September 2017
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Letter Regarding Greenacre Park Shadow Impacts, Greater East Midtown Rezoning

Richard Eggers, Chair
Community Board Six Manhattan
866 United Nations Plaza, Suite 326A
New York, New York, 10017

Sandro Sherrod
Chair, Land Use & Waterfront Committee
Community Board Six Manhattan
866 United Nations Plaza, Suite 326A
New York, New York, 10017

Re: Greenacre Park Shadow Impacts, Greater East Midtown Rezoning

Dear Mr. Eggers and Mr. Sherrod,

The Municipal Art Society of New York (MAS) has serious concerns about potential shadow impacts on Greenacre Park resulting from the Greater East Midtown Rezoning (Rezoning).

Greenacre Park is one of only three vest-pocket parks in New York City. Located midblock on East 51st Street (217 East 51st Street) between 2nd and 3rd Avenues, this special space features an array of honey locust trees, lush plantings, a waterfall, and sunny seating areas that have changed very little since the park opened in 1971. It provides a unique and valuable escape for area residents, workers, and visitors.

The public benefits of Greenacre Park bring to light the pronounced lack of public open space in East Midtown. For example, the Rezoning project area contains only 39 acres of passive open space, 50 percent of which consists of Privately Owned Public Space (POPS). The development expected under the Rezoning would further reduce the amount of public passive open space in the area to below half the city average1. As such, it is paramount that Greenacre Park is protected from encroaching shadows.

In addition to our concerns about preserving the unique quality of Greenacre Park and its intrinsic value to the neighborhood, MAS finds aspects of the analysis in the Draft Environmental Impact Statement (DEIS) issued by the Department of City Planning (DCP) on December 30, 2016 (CEQR No. 17DCP001M) to be deficient and inaccurate in fully addressing the potential impacts of shadows on the Park.

We would like to see the city explore height limitations or other design changes on the affecting development to eliminate or greatly reduce shadow impacts on Greenacre Park and address the issues in the DEIS outlined below.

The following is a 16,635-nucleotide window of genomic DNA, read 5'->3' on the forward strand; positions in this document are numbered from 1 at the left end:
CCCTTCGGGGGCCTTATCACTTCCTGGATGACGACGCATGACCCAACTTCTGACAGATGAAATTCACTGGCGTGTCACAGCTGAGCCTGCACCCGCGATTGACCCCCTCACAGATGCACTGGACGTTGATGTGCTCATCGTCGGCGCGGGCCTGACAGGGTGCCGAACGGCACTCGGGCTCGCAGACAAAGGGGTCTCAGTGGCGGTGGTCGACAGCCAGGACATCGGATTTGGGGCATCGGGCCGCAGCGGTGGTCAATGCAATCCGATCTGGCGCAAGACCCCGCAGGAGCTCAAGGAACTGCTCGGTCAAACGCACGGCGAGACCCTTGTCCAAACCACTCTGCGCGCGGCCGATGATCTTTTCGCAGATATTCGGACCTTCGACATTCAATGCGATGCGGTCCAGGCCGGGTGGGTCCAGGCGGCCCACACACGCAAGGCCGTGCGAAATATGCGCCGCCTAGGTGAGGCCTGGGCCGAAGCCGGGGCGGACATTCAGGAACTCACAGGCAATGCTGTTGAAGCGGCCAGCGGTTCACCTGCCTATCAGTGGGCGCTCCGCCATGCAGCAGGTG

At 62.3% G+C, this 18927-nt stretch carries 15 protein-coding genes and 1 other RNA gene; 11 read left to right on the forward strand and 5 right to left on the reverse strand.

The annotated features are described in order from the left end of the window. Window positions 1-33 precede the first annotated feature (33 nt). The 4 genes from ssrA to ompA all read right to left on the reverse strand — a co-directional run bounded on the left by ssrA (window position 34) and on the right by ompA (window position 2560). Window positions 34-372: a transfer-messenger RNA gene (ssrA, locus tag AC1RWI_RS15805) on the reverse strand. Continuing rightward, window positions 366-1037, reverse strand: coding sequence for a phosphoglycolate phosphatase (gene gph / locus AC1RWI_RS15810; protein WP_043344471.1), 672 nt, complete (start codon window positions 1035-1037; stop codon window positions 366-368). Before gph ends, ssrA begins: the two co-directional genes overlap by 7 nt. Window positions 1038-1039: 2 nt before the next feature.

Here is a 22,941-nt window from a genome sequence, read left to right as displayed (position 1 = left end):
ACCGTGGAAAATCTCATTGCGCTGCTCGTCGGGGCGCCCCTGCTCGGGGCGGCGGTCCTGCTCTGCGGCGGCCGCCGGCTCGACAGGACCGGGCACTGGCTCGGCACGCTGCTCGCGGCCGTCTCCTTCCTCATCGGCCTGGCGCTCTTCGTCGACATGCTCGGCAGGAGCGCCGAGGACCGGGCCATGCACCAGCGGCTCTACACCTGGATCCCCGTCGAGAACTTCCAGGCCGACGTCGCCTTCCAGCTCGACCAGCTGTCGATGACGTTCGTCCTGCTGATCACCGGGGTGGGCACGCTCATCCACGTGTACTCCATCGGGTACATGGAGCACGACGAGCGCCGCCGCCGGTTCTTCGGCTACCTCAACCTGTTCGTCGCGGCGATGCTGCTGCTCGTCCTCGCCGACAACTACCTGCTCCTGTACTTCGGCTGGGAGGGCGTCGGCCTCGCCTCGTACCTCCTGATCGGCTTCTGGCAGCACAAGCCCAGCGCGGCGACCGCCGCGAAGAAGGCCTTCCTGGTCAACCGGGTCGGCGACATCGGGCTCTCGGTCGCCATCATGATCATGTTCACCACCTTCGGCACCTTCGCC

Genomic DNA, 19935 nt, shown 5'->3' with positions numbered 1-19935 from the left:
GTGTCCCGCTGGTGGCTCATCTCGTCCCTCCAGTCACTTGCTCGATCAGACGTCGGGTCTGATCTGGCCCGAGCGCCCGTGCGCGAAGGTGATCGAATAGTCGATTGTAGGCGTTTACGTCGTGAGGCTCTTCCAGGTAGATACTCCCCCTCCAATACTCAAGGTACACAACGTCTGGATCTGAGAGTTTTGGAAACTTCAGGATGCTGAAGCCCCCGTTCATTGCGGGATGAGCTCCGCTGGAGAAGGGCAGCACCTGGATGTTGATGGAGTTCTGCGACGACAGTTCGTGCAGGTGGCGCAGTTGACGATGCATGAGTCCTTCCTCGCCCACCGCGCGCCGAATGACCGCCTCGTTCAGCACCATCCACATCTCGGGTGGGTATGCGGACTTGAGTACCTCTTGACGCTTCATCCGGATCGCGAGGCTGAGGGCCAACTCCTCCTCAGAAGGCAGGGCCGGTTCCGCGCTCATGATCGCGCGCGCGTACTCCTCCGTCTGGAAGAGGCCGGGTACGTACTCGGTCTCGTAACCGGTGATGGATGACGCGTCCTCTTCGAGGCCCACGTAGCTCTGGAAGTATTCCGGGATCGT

(1 Greater East Midtown Rezoning, Draft Environmental Impact Statement, Chapter 4: Open Space, p.4-29, Table 4.11: With-Action Condition: Adequacy of Open Space Resources. The project area would have an open space ratio of 0.063 – less than half the city average of 0.15 acres of passive open space per 1,000 non-residential users.)

DEIS Shadow Analysis

The DEIS evaluated potential shadow impacts of 14 proposed and 16 projected development sites on open space and historic resources in the Rezoning project area. Greenacre Park is an open space resource evaluated in the DEIS, erroneously categorizes as a POPS. As is the case for projects of this magnitude, the DEIS shadow analysis followed the methodology outlined in the City Environmental Quality Review Technical Manual (CEQR Technical Manual) and utilized a three-dimensional model that incorporated projected developments under a Reasonable Worst Case Development Scenario (RWCDS), which is the framework by which environmental impacts of the project were evaluated.

The DEIS evaluation shows incremental shadow impacts on Greenacre Park during two of the four CEQR shadow analysis periods, May 6th and June 21st. According to the DEIS, incremental shadows would be cast on the park on May 6th for a duration of 44 minutes (from 3:30 PM to 3:48 PM and 4:16 PM to 4:42 PM). On June 21st, an incremental shadow would be cast on the park for a duration of one hour and 41 minutes (3:42 PM to 5:23 PM). More important, during these time periods the entire park would be cast in a shadow.

For both evaluation periods, the DEIS concludes that four to six hours of sunlight during the morning and early afternoon would be sufficient for the survival of the vegetation in the park. The DEIS also states that the vegetation in the park is “expected to be shade tolerant” without identifying the particular type of vegetation. The DEIS also claims the incremental shadows would not substantially affect utilization of the park because the usability and location of the seating areas are not reliant upon exposure to sunlight in warm-weather months.